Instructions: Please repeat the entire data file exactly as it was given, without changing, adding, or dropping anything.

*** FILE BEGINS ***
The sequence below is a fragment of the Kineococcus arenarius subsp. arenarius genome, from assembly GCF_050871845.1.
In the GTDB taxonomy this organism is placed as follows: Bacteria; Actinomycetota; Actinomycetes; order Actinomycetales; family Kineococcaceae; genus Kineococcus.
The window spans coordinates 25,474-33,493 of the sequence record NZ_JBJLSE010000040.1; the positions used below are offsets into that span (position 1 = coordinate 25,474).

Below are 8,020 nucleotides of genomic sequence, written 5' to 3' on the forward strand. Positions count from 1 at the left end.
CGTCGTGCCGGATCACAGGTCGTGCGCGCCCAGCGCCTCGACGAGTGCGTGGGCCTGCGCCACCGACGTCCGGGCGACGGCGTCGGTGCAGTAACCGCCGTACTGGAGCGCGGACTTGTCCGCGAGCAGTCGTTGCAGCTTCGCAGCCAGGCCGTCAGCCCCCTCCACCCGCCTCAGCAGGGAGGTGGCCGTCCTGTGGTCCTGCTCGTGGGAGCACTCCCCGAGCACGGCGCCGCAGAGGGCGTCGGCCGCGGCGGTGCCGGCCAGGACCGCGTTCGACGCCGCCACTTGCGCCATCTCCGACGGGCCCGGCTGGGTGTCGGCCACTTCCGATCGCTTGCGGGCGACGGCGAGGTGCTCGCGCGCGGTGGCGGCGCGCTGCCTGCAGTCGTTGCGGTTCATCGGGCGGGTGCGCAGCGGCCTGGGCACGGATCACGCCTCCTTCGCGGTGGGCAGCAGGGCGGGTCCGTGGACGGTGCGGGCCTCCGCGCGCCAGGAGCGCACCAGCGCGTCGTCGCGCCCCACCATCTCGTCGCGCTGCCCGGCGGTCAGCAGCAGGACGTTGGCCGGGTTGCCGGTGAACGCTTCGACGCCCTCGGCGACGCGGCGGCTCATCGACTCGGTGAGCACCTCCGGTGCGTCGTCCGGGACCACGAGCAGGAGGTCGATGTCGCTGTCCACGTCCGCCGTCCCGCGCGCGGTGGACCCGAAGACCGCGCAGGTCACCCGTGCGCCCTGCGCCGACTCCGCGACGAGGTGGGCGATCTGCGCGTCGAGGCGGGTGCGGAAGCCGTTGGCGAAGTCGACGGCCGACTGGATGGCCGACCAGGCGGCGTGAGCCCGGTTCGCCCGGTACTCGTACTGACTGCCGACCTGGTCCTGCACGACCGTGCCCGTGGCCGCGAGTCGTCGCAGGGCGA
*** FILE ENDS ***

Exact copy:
The sequence below is a fragment of the Kineococcus arenarius subsp. arenarius genome, from assembly GCF_050871845.1.
In the GTDB taxonomy this organism is placed as follows: Bacteria; Actinomycetota; Actinomycetes; order Actinomycetales; family Kineococcaceae; genus Kineococcus.
The window spans coordinates 25,474-33,493 of the sequence record NZ_JBJLSE010000040.1; the positions used below are offsets into that span (position 1 = coordinate 25,474).

Below are 8,020 nucleotides of genomic sequence, written 5' to 3' on the forward strand. Positions count from 1 at the left end.
CGTCGTGCCGGATCACAGGTCGTGCGCGCCCAGCGCCTCGACGAGTGCGTGGGCCTGCGCCACCGACGTCCGGGCGACGGCGTCGGTGCAGTAACCGCCGTACTGGAGCGCGGACTTGTCCGCGAGCAGTCGTTGCAGCTTCGCAGCCAGGCCGTCAGCCCCCTCCACCCGCCTCAGCAGGGAGGTGGCCGTCCTGTGGTCCTGCTCGTGGGAGCACTCCCCGAGCACGGCGCCGCAGAGGGCGTCGGCCGCGGCGGTGCCGGCCAGGACCGCGTTCGACGCCGCCACTTGCGCCATCTCCGACGGGCCCGGCTGGGTGTCGGCCACTTCCGATCGCTTGCGGGCGACGGCGAGGTGCTCGCGCGCGGTGGCGGCGCGCTGCCTGCAGTCGTTGCGGTTCATCGGGCGGGTGCGCAGCGGCCTGGGCACGGATCACGCCTCCTTCGCGGTGGGCAGCAGGGCGGGTCCGTGGACGGTGCGGGCCTCCGCGCGCCAGGAGCGCACCAGCGCGTCGTCGCGCCCCACCATCTCGTCGCGCTGCCCGGCGGTCAGCAGCAGGACGTTGGCCGGGTTGCCGGTGAACGCTTCGACGCCCTCGGCGACGCGGCGGCTCATCGACTCGGTGAGCACCTCCGGTGCGTCGTCCGGGACCACGAGCAGGAGGTCGATGTCGCTGTCCACGTCCGCCGTCCCGCGCGCGGTGGACCCGAAGACCGCGCAGGTCACCCGTGCGCCCTGCGCCGACTCCGCGACGAGGTGGGCGATCTGCGCGTCGAGGCGGGTGCGGAAGCCGTTGGCGAAGTCGACGGCCGACTGGATGGCCGACCAGGCGGCGTGAGCCCGGTTCGCCCGGTACTCGTACTGACTGCCGACCTGGTCCTGCACGACCGTGCCCGTGGCCGCGAGTCGTCGCAGGGCGA